ROUGH RIDERS: LOCK STOCK AND BARREL, THE COMPLETE SERIES HC (Review)
Writer: Adam Glass
Artist: Patrick Olliffe
Colorist: Gabe Eltaeb
Letterer: Sal Cipriano
Collects: Rough Riders #1-7, Riders of the Storm: #1-6, Ride or Die: #1-4, Rough Riders Nation #1
I’ve always been a fan of alternate history when it comes to comics. Watching creators’ work elements of science fiction and fantasy into historic events and the background of famous figures has been a standard in the medium for almost as long as comics have been around. Watchmen worked off of the idea of basing characters in a world where the arrival of superheroes in our world changed the outcome of Vietnam and where the Watergate scandal never happened; leaving Nixon as president in an alternate 1985. President Ronald Regan figured predominately into the events of Frank Miller’s Dark Knight Returns. DC’s All-Star Squadron was based on the idea of superheroes fighting during WWII.
The concept of alternate history isn’t new, but here in Rough Riders, writer Adam Glass takes a different approach and places important historical figures at the center of the drama as his cast of characters. Glass creates a team of American badasses that includes future President Teddy Roosevelt, famed escape artist Harry Houdini, legendary African-American boxer Jack Johnson, inventor Thomas Edison, and trick shot specialist and frontier woman Annie Oakley.
This team of future legends is gathered together by Roosevelt to investigate the mysterious destruction of the U.S.S. Maine, from there the series goes off in so many unexpected directions that readers will have their heads swimming by the end of the story.
Without spoiling the context or the surprise of how these pieces fit together expect to see appearances by evil Russian madman Rasputin, steampunk frontier armor, the taking of San Juan Hill, the earliest known version of Guantanamo Bay, future laser-tech weapons, blimp fighting, oh yeah! I almost forgot to mention the alien invasion. Then there is the assassination of President McKinley, a secret society, William Randolph-Hurst, Niagra Falls, Queen Victoria, Howard Lovecraft, a supernatural cult, zombies, and that’s just the basics.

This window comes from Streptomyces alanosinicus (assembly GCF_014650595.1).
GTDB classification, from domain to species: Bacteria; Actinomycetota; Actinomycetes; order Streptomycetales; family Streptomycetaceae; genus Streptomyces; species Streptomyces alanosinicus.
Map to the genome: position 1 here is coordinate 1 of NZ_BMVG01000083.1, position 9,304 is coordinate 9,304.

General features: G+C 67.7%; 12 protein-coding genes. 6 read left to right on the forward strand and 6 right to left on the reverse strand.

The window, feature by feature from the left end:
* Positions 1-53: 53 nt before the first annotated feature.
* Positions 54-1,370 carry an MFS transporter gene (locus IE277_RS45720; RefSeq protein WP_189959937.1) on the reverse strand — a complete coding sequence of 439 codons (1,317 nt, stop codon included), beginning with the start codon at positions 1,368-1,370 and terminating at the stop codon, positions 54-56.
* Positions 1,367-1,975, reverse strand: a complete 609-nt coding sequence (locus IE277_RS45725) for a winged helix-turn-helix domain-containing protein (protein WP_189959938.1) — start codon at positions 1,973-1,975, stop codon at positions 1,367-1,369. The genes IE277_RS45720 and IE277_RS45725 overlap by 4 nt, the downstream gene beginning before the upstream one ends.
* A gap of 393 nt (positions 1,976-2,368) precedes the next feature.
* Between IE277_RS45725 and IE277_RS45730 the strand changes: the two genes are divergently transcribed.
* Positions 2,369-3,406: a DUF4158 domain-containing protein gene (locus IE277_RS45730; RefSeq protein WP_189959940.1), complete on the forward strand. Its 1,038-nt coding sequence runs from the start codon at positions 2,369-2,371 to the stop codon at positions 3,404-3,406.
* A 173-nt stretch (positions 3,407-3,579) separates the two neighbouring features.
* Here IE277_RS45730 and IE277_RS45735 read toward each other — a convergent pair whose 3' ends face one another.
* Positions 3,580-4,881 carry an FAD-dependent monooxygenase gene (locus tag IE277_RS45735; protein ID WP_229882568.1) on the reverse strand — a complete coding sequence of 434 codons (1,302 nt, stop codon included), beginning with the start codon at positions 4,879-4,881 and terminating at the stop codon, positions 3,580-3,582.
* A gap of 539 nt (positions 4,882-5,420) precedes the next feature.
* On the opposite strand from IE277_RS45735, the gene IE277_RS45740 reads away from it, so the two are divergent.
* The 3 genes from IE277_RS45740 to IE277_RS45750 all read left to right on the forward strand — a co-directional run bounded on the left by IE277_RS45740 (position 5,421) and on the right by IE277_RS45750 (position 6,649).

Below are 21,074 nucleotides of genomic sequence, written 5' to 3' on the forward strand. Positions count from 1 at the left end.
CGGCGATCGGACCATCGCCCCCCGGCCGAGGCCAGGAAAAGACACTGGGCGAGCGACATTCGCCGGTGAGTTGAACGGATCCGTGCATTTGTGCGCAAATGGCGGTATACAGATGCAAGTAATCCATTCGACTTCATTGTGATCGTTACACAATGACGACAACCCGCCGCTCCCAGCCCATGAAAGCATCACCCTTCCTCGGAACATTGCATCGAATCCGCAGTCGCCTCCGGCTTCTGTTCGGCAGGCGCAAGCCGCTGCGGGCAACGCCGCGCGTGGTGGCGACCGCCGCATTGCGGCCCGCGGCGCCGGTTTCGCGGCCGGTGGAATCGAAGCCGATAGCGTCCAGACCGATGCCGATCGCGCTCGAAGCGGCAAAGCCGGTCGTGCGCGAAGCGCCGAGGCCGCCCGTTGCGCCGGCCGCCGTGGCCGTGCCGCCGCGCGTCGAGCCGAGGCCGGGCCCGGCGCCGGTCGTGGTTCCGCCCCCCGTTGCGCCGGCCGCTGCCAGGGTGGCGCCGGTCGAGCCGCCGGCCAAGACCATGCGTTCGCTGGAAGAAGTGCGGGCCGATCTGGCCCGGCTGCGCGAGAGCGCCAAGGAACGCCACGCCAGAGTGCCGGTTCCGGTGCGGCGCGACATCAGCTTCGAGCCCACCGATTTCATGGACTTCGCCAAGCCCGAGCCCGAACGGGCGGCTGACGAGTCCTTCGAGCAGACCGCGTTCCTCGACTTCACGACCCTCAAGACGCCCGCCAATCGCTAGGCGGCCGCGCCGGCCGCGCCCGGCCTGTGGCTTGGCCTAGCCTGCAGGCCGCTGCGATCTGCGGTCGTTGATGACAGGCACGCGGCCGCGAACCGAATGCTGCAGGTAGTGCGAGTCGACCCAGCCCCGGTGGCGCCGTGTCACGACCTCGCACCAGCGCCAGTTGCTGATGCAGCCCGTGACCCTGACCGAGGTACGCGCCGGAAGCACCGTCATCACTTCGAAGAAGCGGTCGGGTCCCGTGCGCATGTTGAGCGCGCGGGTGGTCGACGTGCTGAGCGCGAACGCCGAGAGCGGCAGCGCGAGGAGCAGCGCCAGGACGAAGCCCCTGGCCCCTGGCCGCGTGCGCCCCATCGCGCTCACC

And let’s not forget that all of this is at the behest of a shadowy council of wealthy families of the day that include such luminaries as Rockefeller, Carnegie, Morgan, and Vanderbilt. It’s this council of elites that direct Roosevelt on his missions as Teddy’s own father was once a member of this secret cabal.
Glass has woven a tapestry inside the framework of our history that is colorful, rich, and as layered as any action-adventure series available on the stands and he did it with a cast that is well known to most school children.
This hardcover collects three separate mini-series together and by the end, readers will be eagerly awaiting a fourth as Glass included a glimpse of other Rough Rider teams through the decades. Future teams that included everyone from Babe Ruth, Steve Jobs, Bruce Lee, Malcolm X, to John Wayne, Neil Armstrong, Elvis, and Marilyn Monroe; with plenty of other historical figures to fill out the ranks.
In today’s current graphic novel market there has become a trend to give fans the bare bones when it comes to content. If you follow the big two formula, you get a single story-arc and couple pages of covers used for the series, maybe a page or two of behind-the-scenes info and that wraps up your $15-20 investment. But here with Rough Riders, you’re getting all three mini-series in full, an extra issue showing future teams, a cover gallery, thumbnails, a breakdown of the cover process, character sketches and a short interview with the creator. A great sum of content for the price point. In short; you’re getting your money’s worth.